During the Civil War women had limited rights and were expected to act inside “the sphere of domesticity” and anything outside the sphere was frowned upon. Acts that fit inside the sphere were cooking, taking care of and teaching children, cleaning, and making clothing. Acts outside the sphere were holding a paid job, voting, going to war, going to bars, wearing pants, reading and writing about politics, and public speech. Some women chose to act outside of the sphere and some chose to act inside the sphere during the Civil War.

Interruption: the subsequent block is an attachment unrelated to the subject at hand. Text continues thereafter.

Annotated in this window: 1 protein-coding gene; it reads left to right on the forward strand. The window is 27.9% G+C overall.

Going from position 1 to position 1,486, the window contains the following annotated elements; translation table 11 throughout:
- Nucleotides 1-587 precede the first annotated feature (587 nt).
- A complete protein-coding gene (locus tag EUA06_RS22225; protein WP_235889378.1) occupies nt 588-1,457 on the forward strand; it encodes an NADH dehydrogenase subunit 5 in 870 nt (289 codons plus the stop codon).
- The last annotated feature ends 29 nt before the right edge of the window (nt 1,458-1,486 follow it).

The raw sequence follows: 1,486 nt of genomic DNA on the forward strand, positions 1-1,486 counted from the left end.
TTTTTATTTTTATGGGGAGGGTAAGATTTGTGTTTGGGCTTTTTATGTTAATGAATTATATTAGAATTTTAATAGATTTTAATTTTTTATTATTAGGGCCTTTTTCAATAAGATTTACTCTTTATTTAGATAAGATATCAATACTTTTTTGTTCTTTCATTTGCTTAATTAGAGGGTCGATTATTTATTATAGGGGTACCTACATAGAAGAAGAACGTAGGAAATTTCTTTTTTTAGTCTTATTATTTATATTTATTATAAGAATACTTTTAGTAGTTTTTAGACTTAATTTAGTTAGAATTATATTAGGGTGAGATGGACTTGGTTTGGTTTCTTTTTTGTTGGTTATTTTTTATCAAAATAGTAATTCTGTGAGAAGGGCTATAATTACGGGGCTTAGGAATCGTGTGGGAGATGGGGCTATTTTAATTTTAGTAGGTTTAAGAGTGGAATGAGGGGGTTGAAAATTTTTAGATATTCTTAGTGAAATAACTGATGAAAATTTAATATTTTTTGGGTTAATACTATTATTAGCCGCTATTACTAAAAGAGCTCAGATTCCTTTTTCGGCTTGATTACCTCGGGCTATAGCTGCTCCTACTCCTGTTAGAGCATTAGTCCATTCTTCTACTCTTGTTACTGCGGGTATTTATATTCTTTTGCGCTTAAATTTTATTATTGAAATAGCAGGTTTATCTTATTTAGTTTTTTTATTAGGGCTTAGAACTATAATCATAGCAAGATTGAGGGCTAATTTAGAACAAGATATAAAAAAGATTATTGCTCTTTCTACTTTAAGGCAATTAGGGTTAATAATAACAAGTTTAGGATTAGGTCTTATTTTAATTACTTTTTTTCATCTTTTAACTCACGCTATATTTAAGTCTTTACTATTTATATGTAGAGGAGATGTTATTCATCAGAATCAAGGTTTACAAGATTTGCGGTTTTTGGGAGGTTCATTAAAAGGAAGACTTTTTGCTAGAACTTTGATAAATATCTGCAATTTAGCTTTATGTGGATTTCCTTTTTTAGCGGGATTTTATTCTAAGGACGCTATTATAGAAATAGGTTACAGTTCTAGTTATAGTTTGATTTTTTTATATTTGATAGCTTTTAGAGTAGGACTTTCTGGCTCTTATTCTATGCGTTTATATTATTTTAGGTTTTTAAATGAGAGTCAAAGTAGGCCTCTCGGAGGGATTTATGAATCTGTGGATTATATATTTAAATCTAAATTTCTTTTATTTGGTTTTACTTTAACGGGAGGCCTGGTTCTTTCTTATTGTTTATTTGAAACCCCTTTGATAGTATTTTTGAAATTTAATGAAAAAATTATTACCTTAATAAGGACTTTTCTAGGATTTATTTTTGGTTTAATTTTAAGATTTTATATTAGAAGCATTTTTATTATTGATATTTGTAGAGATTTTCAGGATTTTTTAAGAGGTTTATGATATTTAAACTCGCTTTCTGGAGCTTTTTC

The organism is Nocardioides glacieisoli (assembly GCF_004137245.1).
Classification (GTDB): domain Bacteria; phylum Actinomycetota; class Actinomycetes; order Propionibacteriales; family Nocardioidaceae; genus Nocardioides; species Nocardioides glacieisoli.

One woman who chose to act outside of the sphere was Dorothea Dix. Dix was a superintendent of women nurses during the war and she took control and ordered people around. Dix was put in charge to the point of controlling male doctors and they did not like a woman making their decisions. Her controlling men was an act considered outside the sphere. Another woman who acted outside the sphere was Belle Boyd, a spy for the confederate army. To get information Boyd dressed as a man or flirted with other soldiers. A female spy was frowned upon and considered outside the sphere. Harriet Jacobs was another woman that acted outside the sphere during the Civil War. She was an escaped slave that wrote for the Liberator about slave abolition. Public speech was outside the sphere so Harriet Jacobs was too. Women acted outside the sphere because they felt that staying at home was not helping the men at war. They wanted to contribute to the war in some way that would actually help and the only way to do that was to act outside the sphere.
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